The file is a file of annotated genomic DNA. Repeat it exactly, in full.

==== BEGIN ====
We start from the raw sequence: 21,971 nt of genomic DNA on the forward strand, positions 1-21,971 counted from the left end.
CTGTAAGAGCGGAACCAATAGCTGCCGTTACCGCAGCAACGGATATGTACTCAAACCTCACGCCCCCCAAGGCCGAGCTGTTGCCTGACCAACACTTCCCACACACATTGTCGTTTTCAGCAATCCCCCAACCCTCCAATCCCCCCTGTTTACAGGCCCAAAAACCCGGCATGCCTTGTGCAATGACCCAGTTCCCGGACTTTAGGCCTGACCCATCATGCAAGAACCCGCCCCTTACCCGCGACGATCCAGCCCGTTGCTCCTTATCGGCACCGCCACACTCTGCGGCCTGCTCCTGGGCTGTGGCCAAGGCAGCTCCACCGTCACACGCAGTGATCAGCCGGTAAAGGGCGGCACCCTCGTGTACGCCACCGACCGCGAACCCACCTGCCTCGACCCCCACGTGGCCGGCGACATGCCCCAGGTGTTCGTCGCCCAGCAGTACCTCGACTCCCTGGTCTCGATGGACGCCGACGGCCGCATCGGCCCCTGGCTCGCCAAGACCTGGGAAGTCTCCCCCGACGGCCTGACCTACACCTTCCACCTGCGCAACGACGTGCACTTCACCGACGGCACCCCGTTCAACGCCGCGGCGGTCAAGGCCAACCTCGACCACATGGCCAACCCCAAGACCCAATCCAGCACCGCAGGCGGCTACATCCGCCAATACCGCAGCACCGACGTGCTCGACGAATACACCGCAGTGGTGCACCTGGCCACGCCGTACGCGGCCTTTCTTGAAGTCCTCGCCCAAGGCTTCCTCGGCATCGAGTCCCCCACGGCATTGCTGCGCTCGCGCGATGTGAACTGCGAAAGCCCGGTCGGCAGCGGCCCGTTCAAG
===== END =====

We start from the raw sequence: 21,971 nt of genomic DNA on the forward strand, positions 1-21,971 counted from the left end.
CTGTAAGAGCGGAACCAATAGCTGCCGTTACCGCAGCAACGGATATGTACTCAAACCTCACGCCCCCCAAGGCCGAGCTGTTGCCTGACCAACACTTCCCACACACATTGTCGTTTTCAGCAATCCCCCAACCCTCCAATCCCCCCTGTTTACAGGCCCAAAAACCCGGCATGCCTTGTGCAATGACCCAGTTCCCGGACTTTAGGCCTGACCCATCATGCAAGAACCCGCCCCTTACCCGCGACGATCCAGCCCGTTGCTCCTTATCGGCACCGCCACACTCTGCGGCCTGCTCCTGGGCTGTGGCCAAGGCAGCTCCACCGTCACACGCAGTGATCAGCCGGTAAAGGGCGGCACCCTCGTGTACGCCACCGACCGCGAACCCACCTGCCTCGACCCCCACGTGGCCGGCGACATGCCCCAGGTGTTCGTCGCCCAGCAGTACCTCGACTCCCTGGTCTCGATGGACGCCGACGGCCGCATCGGCCCCTGGCTCGCCAAGACCTGGGAAGTCTCCCCCGACGGCCTGACCTACACCTTCCACCTGCGCAACGACGTGCACTTCACCGACGGCACCCCGTTCAACGCCGCGGCGGTCAAGGCCAACCTCGACCACATGGCCAACCCCAAGACCCAATCCAGCACCGCAGGCGGCTACATCCGCCAATACCGCAGCACCGACGTGCTCGACGAATACACCGCAGTGGTGCACCTGGCCACGCCGTACGCGGCCTTTCTTGAAGTCCTCGCCCAAGGCTTCCTCGGCATCGAGTCCCCCACGGCATTGCTGCGCTCGCGCGATGTGAACTGCGAAAGCCCGGTCGGCAGCGGCCCGTTCAAG